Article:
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A trail of crumbs, runes and exclamations along my path in search of a better way to live and make a living, and a better understanding of how the world really works.



September 16, 2005

The Organization of the Future?

Filed under: Working Smarter — Dave Pollard @ 19:47
amoeba
I spent the day at an interesting symposium on the Organization of the Future put on by the Boyden Institute and hosted by Steelcase Canada. Attendees included Jon Husband, Bruce Mau and Barbara Moses. The objective of the session was to envision the organization of the future, define the principles it would operate under, and begin to explore what it would take to get there.

Here are some of the elements of the picture that the participants painted:

  • an organization less like an army (hierarchical, focused on winning) and more like a family/community (collaborative, focused on well-being of members) than today’s large organizations
  • better able to deal with complexity
  • has a flexible definition of ‘work’ that is purposeful and meaningful to its people
  • is accessible, inclusive and diverse
  • is responsive to the communities it operates in
  • is self-managed, innovative and entrepreneurial
  • generates deep mutual respect and trust in its people
  • is resilient and agile, and capable of ‘acting in the moment’
  • attracts people skilled at collaboration and inclined to work collaboratively
  • has a self-determined, shared set of values
  • is committed to “not being evil” 
  • is amoeba-like (permeable borders, good sensors, able to change shape when necessary, a strong guiding nucleus, and replicable
  • is attuned to and responsive to customer needs (rather than “trying to sell them something they don’t really need or want”)
  • accommodates needs and conflicting demands of its people, using principles of reciprocity
  • motivates and engages its people
  • cross-pollinates people, ideas, knowledge, points of view
  • is transparent and authentic
  • is not location-based or location-dependent
  • uses sustainable, cradle-to-cradle practices, and does more with less
  • engages customers and other partners in design, development and decision-making, to tap into the wisdom of crowds
  • has rotating leadership, with leaders who see where the future is going before others do, and inspires others to act on that vision, and who are able to translate the complexity around them into simple truths that have meaning, direction and predictability (rather than encouraging the cult of leadership and the messiah complex of many of today’s leaders)
  • accommodates and leverages the skills and qualities of women
  • finds and clears away obstacles that prevent its people from doing their best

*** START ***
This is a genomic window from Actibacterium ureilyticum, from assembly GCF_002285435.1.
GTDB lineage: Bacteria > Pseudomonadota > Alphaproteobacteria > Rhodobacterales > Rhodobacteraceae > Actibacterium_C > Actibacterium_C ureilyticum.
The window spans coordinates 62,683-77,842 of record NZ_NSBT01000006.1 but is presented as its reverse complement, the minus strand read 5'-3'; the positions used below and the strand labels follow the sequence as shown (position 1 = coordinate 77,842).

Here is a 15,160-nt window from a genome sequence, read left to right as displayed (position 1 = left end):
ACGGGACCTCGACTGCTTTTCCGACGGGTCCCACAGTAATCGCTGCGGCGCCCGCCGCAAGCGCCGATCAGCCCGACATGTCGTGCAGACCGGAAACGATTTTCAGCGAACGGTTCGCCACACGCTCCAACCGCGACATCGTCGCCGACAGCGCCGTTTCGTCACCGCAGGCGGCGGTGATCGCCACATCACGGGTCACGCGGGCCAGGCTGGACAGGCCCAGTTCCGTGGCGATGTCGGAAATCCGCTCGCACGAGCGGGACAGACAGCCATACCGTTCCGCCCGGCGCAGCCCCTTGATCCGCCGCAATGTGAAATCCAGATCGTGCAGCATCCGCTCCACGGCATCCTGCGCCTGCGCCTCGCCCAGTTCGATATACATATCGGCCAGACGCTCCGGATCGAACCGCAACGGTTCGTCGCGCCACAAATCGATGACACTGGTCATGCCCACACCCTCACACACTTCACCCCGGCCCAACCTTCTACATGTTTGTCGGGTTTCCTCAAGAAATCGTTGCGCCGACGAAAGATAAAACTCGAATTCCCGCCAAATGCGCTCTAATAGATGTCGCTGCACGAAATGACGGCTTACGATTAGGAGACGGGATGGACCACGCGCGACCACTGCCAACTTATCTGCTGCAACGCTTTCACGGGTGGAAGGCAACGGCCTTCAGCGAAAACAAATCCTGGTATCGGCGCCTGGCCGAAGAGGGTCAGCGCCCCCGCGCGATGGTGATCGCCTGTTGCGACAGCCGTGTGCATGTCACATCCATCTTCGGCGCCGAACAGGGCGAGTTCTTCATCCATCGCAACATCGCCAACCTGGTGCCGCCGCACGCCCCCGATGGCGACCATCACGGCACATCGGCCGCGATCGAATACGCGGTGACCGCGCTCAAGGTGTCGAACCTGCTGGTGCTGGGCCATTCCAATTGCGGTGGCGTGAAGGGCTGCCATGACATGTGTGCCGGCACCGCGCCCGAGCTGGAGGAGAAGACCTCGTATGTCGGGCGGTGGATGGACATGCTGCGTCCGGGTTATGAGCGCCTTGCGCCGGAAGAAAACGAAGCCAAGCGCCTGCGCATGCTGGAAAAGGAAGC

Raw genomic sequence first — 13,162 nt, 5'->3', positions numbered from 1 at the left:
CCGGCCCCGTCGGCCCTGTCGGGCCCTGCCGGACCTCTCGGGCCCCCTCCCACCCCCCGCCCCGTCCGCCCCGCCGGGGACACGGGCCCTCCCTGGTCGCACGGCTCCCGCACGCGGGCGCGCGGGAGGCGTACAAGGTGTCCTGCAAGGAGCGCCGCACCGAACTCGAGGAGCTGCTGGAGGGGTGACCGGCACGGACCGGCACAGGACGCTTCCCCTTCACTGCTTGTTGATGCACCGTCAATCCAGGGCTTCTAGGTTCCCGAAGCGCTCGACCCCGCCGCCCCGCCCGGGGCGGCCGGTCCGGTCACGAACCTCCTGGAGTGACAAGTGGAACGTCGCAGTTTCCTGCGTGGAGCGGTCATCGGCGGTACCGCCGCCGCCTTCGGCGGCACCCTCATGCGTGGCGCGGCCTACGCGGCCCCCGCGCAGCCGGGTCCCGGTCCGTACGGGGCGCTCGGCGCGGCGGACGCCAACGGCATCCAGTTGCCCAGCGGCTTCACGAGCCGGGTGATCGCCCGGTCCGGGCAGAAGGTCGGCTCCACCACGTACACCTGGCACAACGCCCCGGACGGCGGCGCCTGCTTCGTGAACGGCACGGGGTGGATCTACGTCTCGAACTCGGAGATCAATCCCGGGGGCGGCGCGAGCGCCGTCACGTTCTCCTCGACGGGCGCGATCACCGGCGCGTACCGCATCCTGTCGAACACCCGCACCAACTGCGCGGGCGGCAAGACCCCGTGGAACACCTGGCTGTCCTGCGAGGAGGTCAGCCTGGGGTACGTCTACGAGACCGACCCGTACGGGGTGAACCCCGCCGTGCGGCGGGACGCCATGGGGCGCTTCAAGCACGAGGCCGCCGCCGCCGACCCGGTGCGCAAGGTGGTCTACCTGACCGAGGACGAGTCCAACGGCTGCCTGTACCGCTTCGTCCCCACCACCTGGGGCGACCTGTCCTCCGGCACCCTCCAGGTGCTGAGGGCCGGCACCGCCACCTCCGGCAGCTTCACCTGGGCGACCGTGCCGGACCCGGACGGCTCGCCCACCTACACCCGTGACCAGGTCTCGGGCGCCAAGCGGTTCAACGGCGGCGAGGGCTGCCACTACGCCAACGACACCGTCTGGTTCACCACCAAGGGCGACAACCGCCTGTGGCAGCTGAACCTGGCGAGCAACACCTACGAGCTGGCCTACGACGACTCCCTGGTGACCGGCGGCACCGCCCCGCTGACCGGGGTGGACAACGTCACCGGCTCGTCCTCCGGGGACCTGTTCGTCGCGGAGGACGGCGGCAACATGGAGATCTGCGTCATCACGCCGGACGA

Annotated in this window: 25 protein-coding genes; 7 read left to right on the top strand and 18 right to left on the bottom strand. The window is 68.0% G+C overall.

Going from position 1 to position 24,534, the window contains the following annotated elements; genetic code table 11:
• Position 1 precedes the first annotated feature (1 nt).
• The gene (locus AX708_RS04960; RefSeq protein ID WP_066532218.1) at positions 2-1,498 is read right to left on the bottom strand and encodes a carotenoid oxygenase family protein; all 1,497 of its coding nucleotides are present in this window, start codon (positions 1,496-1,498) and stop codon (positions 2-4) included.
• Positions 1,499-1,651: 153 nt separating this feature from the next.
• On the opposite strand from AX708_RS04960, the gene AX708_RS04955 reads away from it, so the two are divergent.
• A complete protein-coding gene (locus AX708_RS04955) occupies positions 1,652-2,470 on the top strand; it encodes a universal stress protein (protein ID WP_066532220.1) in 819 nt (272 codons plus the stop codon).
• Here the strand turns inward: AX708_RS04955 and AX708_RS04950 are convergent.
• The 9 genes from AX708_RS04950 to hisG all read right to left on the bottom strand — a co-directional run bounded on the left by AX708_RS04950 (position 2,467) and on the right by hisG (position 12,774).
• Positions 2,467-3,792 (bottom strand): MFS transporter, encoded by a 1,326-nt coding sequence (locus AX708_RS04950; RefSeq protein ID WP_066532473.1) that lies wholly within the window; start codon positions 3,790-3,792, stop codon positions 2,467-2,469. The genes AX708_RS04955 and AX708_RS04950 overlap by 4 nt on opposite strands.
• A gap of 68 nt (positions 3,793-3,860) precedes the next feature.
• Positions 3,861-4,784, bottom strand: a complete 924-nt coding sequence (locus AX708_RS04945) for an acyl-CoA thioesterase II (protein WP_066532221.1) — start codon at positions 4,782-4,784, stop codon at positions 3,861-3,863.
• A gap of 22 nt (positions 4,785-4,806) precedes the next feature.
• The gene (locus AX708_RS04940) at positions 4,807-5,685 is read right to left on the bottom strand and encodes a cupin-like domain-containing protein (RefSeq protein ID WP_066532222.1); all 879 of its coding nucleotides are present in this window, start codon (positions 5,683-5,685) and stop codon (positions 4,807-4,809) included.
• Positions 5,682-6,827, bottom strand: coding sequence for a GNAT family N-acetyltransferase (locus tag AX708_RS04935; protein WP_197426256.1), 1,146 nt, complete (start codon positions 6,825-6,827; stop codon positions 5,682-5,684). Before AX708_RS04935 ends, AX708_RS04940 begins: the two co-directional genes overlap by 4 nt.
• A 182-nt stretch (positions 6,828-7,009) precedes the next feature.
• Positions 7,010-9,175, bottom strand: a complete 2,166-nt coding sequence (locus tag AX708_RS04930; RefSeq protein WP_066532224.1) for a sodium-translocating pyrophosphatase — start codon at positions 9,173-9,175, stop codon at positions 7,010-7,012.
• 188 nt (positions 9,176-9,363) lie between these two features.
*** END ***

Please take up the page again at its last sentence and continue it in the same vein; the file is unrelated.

• learns from nature
  • teaches people to communicate extraordinarily well, and encourages authentic, powerful conversations
  • recognizes our responsibility to leave a legacy for our children, and pays attention to them and learns from them

Sounds good, doesn’t it? But suppose half the organizations of the future were like this and the other half were like most of today’s traditional large organizations, almost the antithesis of the above. Would customers know, and care, to give their business to the New Age organizations that had these qualities, even if it might cost a bit more to do so? Would employees be willing to forgo higher salaries (and much higher salaries if they reached the top echelons of traditional organizations) for the more human, healthy working environment of the New Age organizations sketched above? Would these New Age organizations work together and prefer dealing with each other rather than dealing with more traditional organizations, and would this preference be enough to counter the oligopoly power that small groups of traditional companies, working in collusion to crush new entrants, wield in many industries?

Part of me is cynical, and thinks this is all wishful thinking. If there had been a few CEOs from large corporations present at the symposium, who could have reassured us (or disillusioned us), that might have been helpful. But part of me is also a believer in models, and I really think that if enough organizations were to emerge that exemplified this New Age behaviour, others would follow them, and the traditional model would become intolerable and be discarded, just as the slave-exploiting and robber baron models of industry yielded begrudgingly to better models in the past.

What do you think? Is what we envisioned really the organization of the future, or just a dream of incurable optimists?

Thanks to the organizers of this event. And if you ever have the chance to visit any of the showcase Steelcase facilities, go.

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